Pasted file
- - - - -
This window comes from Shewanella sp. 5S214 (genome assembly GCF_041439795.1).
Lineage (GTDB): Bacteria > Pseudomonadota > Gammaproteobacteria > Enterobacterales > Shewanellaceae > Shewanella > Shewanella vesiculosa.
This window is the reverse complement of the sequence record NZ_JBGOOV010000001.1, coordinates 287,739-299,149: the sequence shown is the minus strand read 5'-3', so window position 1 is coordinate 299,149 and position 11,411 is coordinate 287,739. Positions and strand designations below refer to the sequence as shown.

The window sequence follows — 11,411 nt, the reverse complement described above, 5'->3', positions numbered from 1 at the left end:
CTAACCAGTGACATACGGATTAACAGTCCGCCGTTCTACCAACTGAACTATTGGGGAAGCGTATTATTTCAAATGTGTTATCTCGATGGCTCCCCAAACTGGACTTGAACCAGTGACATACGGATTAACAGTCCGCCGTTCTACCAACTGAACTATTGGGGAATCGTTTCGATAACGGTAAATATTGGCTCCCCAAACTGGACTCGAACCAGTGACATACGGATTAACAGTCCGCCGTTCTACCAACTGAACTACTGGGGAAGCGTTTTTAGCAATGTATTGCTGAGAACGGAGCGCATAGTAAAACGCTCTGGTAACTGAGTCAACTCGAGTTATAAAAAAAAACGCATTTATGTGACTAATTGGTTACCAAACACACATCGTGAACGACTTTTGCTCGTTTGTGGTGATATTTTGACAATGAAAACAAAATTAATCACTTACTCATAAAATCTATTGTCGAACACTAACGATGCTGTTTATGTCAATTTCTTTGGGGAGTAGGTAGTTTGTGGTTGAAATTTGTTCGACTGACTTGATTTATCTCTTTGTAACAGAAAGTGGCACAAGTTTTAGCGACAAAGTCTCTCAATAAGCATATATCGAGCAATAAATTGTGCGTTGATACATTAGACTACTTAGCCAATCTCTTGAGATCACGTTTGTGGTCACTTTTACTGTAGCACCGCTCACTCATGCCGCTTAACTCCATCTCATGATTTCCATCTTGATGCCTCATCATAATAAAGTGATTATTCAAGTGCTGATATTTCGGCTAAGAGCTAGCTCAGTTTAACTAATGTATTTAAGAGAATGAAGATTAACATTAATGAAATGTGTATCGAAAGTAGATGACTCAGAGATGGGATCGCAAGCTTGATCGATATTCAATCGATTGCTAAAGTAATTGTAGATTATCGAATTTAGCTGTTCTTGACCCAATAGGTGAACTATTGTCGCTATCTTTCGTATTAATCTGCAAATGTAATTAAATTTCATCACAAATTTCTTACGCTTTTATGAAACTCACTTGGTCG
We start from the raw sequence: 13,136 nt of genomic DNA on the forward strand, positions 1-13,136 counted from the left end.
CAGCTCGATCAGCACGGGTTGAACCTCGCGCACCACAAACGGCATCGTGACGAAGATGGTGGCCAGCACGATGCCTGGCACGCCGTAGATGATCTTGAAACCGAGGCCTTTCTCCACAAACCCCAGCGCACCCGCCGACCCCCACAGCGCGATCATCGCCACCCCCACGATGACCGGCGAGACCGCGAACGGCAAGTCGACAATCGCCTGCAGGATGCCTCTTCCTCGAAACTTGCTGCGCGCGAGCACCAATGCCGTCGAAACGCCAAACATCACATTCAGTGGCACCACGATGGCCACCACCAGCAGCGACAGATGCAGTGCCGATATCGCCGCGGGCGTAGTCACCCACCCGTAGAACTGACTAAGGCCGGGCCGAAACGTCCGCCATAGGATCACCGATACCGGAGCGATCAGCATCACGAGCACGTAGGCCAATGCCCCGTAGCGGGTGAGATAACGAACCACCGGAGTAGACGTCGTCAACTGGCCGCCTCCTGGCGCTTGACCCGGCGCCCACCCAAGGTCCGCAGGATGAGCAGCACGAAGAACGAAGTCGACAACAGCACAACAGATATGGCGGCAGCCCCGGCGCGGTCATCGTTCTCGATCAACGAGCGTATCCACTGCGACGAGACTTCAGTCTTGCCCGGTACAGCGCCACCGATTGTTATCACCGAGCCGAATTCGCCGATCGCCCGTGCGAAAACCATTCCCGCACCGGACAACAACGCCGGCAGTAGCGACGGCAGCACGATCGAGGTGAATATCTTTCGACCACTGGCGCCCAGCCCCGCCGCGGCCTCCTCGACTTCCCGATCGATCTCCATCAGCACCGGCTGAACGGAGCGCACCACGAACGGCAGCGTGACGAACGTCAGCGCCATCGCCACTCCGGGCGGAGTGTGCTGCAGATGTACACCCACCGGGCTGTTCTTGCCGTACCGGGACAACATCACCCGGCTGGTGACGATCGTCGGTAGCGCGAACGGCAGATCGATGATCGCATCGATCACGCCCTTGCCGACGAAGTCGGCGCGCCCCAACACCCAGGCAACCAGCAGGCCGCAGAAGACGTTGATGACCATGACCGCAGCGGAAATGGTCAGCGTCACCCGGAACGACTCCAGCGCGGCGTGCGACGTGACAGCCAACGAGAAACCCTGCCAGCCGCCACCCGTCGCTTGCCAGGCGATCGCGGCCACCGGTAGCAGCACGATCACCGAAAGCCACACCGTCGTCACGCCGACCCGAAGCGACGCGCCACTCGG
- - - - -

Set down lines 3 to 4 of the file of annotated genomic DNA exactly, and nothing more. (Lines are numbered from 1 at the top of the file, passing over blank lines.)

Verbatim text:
This window is the reverse complement of the sequence record NZ_JBGOOV010000001.1, coordinates 287,739-299,149: the sequence shown is the minus strand read 5'-3', so window position 1 is coordinate 299,149 and position 11,411 is coordinate 287,739. Positions and strand designations below refer to the sequence as shown.

The window sequence follows — 11,411 nt, the reverse complement described above, 5'->3', positions numbered from 1 at the left end: